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Directing IP in D.C.

August 30, 2023

Shira Perlmutter L'83, Register of Copyrights, and Kathi Vidal L'96, Director of the United States Patent and Trademark Office
Shira Perlmutter L’83, Register of Copyrights, and Kathi Vidal L’96, Director of the United States Patent and Trademark Office.

Two of the most powerful IP regulators in the Capitol are Penn Carey Law alumnae.

The Summer 2023 issue of The Journal, the alumni magazine of the University of Pennsylvania Carey Law School, explores how Shira Perlmutter L’83, Register of Copyrights, and Kathi Vidal L’96, Director of the United States Patent and Trademark Office, are collaborating to untangle complex issues involving intellectual property in the technology age.

From The Journal:

Before taking her current post as the Register of Copyrights and Director of the U.S. Copyright Office, Shira Perlmutter L’8 served as Chief Policy Officer and Director of International Affairs at the USPTO. She was delighted, she said, to discover a fellow Penn Carey Law alumna had been named Director and immediately called to offer congratulations and help in any way. “We have been working closely and well together ever since,” Perlmutter said.

The two women have wasted no time joining forces, as several initiatives are underway between their two offices. “It’s perhaps the most collaborative relationship the two agencies have ever had, because the two of us take it very seriously,” Perlmutter said. Projects include a joint study on the IP implication of non-fungible tokens (NFTs) per the request of Congress and a coordination of responses to IP-related issues arising from artificial intelligence (AI). Controversial topics surrounding AI and copyright, Perlmutter said, include potential protection of works created by AI, the combination of human and AI authorship, and how to approach the combination of human authorship and AI. “It’s a big can of worms, and we’re going to try to unpack those worms over the next year,” Perlmutter said.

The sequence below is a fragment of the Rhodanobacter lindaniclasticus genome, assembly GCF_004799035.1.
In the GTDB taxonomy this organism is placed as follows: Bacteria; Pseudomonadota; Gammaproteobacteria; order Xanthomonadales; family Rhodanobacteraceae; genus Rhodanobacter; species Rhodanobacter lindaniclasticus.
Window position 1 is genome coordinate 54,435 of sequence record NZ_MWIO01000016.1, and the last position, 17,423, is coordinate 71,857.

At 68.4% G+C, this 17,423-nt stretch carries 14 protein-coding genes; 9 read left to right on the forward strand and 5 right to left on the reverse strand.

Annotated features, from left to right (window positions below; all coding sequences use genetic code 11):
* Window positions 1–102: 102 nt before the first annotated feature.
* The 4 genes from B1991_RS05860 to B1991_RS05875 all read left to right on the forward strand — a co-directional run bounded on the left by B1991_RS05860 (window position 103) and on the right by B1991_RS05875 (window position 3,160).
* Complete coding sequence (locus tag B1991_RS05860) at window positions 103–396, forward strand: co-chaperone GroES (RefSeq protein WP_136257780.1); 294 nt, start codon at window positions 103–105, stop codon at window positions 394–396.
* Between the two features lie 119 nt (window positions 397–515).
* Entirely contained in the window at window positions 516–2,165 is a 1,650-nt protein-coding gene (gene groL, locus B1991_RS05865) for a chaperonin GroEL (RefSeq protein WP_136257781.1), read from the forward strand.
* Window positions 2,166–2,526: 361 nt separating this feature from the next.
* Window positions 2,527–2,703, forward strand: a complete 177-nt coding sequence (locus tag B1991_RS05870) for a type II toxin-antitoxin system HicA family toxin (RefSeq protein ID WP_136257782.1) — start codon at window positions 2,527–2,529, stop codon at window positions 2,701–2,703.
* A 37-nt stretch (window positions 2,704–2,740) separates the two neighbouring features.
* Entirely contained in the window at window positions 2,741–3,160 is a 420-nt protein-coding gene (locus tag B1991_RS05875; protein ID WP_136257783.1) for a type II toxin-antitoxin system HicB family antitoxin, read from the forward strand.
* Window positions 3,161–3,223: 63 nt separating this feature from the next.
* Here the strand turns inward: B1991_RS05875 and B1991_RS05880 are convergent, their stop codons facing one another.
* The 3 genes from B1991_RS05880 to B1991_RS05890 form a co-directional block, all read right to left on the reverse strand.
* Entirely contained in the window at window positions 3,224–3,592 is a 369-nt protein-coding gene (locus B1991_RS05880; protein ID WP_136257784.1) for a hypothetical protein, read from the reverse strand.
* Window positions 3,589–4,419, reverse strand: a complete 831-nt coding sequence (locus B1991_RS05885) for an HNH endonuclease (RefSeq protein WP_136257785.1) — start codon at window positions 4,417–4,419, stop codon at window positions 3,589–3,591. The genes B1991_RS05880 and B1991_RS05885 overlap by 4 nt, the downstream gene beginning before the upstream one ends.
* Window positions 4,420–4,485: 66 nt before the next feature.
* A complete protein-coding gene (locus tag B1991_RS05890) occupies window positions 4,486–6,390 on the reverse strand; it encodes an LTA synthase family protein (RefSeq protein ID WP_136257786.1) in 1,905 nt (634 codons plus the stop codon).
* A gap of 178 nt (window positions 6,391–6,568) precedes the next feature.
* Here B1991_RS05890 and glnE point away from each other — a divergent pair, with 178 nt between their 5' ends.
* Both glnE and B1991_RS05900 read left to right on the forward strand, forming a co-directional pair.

The USPTO is an extraordinary hub of activity. In fiscal year 2022, the office issued 361,435 patents and registered 453,588 trademarks, part of the total 12.6 million patents to date.

With such volume, the office has its share of challenges. Loophole-seekers attempt to cash in on statutes or behaviors that haven’t yet been addressed. Vidal said others have abused the system in trying to challenge patents after they have been issued for private gain, and that foreign companies will file fraudulent trademarks to the registry in an attempt to clog the system. “We work to keep the system clean,” Vidal said.

Intellectual property protection plays a vital role in national security and commerce. The shield of protection, Vidal said, gives patent-holders the power to decide where manufacturing takes place, and effectively, where jobs are created.

Read the full article in The Journal.